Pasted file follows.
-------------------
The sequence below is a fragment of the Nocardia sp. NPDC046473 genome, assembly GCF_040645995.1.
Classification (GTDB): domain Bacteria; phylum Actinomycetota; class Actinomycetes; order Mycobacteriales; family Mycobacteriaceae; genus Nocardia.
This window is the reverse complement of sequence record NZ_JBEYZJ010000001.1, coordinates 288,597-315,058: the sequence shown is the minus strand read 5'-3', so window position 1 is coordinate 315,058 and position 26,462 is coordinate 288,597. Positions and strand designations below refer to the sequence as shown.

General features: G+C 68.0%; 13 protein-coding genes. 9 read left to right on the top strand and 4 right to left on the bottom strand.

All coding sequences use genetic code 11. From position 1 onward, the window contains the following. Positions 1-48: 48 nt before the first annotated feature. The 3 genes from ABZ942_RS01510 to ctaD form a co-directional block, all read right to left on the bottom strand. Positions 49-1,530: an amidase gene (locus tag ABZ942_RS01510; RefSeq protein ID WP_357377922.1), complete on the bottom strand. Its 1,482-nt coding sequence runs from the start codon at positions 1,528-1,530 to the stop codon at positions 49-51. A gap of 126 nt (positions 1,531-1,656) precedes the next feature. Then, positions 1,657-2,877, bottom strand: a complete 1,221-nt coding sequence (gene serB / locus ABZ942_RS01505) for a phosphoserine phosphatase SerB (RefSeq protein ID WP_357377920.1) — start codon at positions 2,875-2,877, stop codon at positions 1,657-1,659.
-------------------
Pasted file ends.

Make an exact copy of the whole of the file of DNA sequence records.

The sequence below is a fragment of the Nocardia sp. NPDC046473 genome, assembly GCF_040645995.1.
Classification (GTDB): domain Bacteria; phylum Actinomycetota; class Actinomycetes; order Mycobacteriales; family Mycobacteriaceae; genus Nocardia.
This window is the reverse complement of sequence record NZ_JBEYZJ010000001.1, coordinates 288,597-315,058: the sequence shown is the minus strand read 5'-3', so window position 1 is coordinate 315,058 and position 26,462 is coordinate 288,597. Positions and strand designations below refer to the sequence as shown.

General features: G+C 68.0%; 13 protein-coding genes. 9 read left to right on the top strand and 4 right to left on the bottom strand.

All coding sequences use genetic code 11. From position 1 onward, the window contains the following. Positions 1-48: 48 nt before the first annotated feature. The 3 genes from ABZ942_RS01510 to ctaD form a co-directional block, all read right to left on the bottom strand. Positions 49-1,530: an amidase gene (locus tag ABZ942_RS01510; RefSeq protein ID WP_357377922.1), complete on the bottom strand. Its 1,482-nt coding sequence runs from the start codon at positions 1,528-1,530 to the stop codon at positions 49-51. A gap of 126 nt (positions 1,531-1,656) precedes the next feature. Then, positions 1,657-2,877, bottom strand: a complete 1,221-nt coding sequence (gene serB / locus ABZ942_RS01505) for a phosphoserine phosphatase SerB (RefSeq protein ID WP_357377920.1) — start codon at positions 2,875-2,877, stop codon at positions 1,657-1,659.